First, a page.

Things to Do in Brasov
Brasov’s most famous landmark, the monumental Black Church (Biserica Neagra) towers over Council Square (Piata Sfatului) and Brasov Old Town. Dating from the late 14th century, the largest Gothic church between Vienna and Istanbul got its name from the 1689 Great Fire, which damaged the church and much of the town.
Catherine’s Gate (Poarta Ecaterinei) is technically Brașov’s last-remaining medieval structure, though the central tower is the only original feature. Built by Saxon settlers in 1559, then used as storage space during the 19th and 20th centuries, the gate provides insight into Romania’s complex history and today serves as an important symbol of the city.
Located in the heart of old Brasov, Council Square*(Piata Sfatului)* is lined with beautiful Gothic, baroque, and Renaissance buildings. Home to a number of key landmarks, Brasov’s main square has been a focal point of life in the city since medieval times. It’s a popular gathering place and a great spot to soak up the scenery.
Reputedly the narrowest street in Europe and certainly the narrowest in Romania, Rope Street (Strada Sforii) connects Cerbului with Poarta Schei in Braşov’s Old Town. It is 262.5 feet (80 meters) long and just 3.5 to 4.5 feet (1.10–1.35 meters) wide, making it almost impossible for two people to pass each other. It has its origins somewhere around the beginnings of the 17th century and may have been built for access by firefighters into the Old Town. Renovated in 2003, Strada Sforii is signposted from both ends and bears a plaque declaring its dimensions; it’s a favorite photo spot for travelers to the city.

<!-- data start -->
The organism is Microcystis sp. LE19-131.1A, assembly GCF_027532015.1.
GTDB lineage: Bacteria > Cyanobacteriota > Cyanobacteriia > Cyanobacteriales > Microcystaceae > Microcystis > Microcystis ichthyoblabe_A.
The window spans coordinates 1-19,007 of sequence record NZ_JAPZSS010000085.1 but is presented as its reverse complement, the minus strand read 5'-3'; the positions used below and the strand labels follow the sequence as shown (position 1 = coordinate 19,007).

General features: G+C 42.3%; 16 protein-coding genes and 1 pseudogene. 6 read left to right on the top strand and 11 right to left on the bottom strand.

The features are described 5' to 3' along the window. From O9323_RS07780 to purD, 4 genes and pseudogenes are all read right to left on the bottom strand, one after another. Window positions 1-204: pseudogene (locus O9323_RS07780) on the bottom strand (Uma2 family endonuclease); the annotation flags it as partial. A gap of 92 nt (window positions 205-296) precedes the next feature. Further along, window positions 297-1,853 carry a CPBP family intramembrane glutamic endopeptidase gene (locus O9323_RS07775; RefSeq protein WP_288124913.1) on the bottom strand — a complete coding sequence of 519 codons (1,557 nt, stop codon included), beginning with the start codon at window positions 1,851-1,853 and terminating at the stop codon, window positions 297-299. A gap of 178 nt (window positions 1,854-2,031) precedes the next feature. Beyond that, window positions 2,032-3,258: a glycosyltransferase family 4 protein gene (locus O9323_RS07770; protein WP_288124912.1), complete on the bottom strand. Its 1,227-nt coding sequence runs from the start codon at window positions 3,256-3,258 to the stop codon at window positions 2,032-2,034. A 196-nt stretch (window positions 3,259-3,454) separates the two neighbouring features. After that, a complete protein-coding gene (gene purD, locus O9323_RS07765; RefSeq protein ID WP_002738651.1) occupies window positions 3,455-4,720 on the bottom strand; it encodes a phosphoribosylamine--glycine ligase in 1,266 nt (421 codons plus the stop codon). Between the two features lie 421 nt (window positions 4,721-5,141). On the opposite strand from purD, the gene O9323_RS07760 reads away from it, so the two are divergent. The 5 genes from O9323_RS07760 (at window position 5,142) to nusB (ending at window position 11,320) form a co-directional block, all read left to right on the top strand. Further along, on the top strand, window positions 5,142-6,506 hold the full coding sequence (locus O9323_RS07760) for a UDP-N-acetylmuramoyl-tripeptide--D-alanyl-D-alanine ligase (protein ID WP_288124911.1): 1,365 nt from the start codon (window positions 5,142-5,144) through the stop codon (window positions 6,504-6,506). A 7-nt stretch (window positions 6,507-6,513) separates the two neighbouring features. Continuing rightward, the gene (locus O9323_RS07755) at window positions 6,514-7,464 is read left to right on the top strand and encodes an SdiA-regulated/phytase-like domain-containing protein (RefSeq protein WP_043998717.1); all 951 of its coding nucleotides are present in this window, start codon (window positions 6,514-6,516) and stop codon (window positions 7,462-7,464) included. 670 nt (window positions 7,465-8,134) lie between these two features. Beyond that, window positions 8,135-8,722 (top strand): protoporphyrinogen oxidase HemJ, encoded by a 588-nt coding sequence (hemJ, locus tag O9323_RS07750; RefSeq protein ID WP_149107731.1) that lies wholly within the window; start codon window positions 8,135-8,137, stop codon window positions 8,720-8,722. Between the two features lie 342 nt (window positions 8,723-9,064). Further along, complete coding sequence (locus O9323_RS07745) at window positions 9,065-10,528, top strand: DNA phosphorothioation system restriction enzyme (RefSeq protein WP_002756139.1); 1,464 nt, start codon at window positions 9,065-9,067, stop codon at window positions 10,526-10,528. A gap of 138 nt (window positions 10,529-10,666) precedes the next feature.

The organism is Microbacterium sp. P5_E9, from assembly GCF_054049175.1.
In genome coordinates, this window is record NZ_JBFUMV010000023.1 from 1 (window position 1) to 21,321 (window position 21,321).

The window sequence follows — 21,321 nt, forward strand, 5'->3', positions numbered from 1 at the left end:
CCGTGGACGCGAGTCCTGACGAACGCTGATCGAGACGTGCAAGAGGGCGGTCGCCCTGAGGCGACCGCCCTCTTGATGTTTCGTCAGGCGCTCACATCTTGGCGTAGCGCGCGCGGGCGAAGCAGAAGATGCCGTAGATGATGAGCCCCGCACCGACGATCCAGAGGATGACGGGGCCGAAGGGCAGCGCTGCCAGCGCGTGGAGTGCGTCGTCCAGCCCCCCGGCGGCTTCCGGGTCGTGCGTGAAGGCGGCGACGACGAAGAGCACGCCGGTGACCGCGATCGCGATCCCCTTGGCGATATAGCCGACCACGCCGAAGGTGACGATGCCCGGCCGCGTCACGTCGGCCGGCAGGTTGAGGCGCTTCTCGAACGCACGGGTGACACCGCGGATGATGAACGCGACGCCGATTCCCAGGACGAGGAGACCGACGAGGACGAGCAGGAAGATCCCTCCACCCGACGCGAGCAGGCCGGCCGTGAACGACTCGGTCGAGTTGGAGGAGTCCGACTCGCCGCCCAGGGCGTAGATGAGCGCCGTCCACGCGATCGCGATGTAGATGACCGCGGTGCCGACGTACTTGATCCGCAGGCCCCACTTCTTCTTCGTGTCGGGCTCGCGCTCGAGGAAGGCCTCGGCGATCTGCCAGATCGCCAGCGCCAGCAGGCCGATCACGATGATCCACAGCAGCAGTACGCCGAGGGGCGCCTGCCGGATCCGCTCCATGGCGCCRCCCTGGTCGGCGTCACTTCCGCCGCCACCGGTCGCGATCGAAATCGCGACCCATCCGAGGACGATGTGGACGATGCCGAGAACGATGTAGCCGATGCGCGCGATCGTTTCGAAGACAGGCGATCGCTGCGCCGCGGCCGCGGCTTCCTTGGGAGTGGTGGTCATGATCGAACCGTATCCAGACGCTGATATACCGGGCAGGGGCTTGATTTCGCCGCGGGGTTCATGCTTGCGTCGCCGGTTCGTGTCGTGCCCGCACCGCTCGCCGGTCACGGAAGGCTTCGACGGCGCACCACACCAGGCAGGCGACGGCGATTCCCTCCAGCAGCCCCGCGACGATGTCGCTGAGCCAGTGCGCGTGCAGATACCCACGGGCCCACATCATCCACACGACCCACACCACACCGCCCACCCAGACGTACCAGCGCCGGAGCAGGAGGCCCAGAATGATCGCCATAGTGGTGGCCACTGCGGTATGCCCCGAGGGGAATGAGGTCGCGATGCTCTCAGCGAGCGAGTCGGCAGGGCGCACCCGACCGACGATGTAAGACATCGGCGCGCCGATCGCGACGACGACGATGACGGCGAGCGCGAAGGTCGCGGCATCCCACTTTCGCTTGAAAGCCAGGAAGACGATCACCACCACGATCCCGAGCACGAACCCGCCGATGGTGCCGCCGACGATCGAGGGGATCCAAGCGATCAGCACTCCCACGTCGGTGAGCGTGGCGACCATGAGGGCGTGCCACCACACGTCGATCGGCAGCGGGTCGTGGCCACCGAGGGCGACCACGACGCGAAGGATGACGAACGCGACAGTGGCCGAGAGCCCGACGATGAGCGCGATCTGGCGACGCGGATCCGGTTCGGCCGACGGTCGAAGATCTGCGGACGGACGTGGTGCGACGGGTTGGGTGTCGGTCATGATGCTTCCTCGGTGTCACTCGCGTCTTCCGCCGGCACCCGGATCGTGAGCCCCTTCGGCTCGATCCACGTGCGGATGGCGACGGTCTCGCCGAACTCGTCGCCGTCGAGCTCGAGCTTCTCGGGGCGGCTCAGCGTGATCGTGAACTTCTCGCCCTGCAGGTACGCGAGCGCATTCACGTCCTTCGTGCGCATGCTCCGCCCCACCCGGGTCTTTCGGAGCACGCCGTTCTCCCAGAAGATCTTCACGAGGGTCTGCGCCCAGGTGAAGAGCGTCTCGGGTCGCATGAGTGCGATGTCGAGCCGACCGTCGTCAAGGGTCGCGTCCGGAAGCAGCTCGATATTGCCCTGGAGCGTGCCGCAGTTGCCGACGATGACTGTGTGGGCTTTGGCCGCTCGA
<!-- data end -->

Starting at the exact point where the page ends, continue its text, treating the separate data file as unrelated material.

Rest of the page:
White Tower, built in the late 15th century by the Saxons as a part of defensive fortifications against invading Turks and Tartars is a 5-story, semicircular tower sitting atop a steep hill. The tower overlooks the city of Brasov. Climb 200 steep stone steps to the White Tower for panoramic views over the city.
Located on the grounds of St. Nicholas Church in the Schei district of Brasov, the First Romanian School (Prima Scoala Romaneasca) was the first school in the country to teach in Romanian. Today it is a museum that houses a treasure trove of old books, historic documents, and exhibits showcasing the history and culture of the region.
Located in the Romanian Carpathians, Transylvania’s premier ski resort boasts pistes that descend from altitudes of more than 5,577 feet (1,700 meters). Officially a suburb of Brașov, the resort town is home to a range of luxury hotels and restaurants, and serves as a convenient launchpad for exploring the Carpathian mountain range.
Set in Brasov’s historic Schei district, St. Nicholas Church is an architectural masterpiece featuring a mixture of Gothic, baroque, and Byzantine styles. First built in the late 14th century, St. Nicholas is the oldest Romanian Orthodox Church in the country and remains a bastion of the Romanian Orthodox community today.
Also known as the Citadel of the Guard (Cetățuia de pe Strajă), Brașov’s small hilltop citadel dates back to the 16th century. Used by the Saxons to defend the settlement against invasion, the citadel has since served as a prison, quarantine, and barracks, though today the site is mostly used as a viewpoint for city panoramas.
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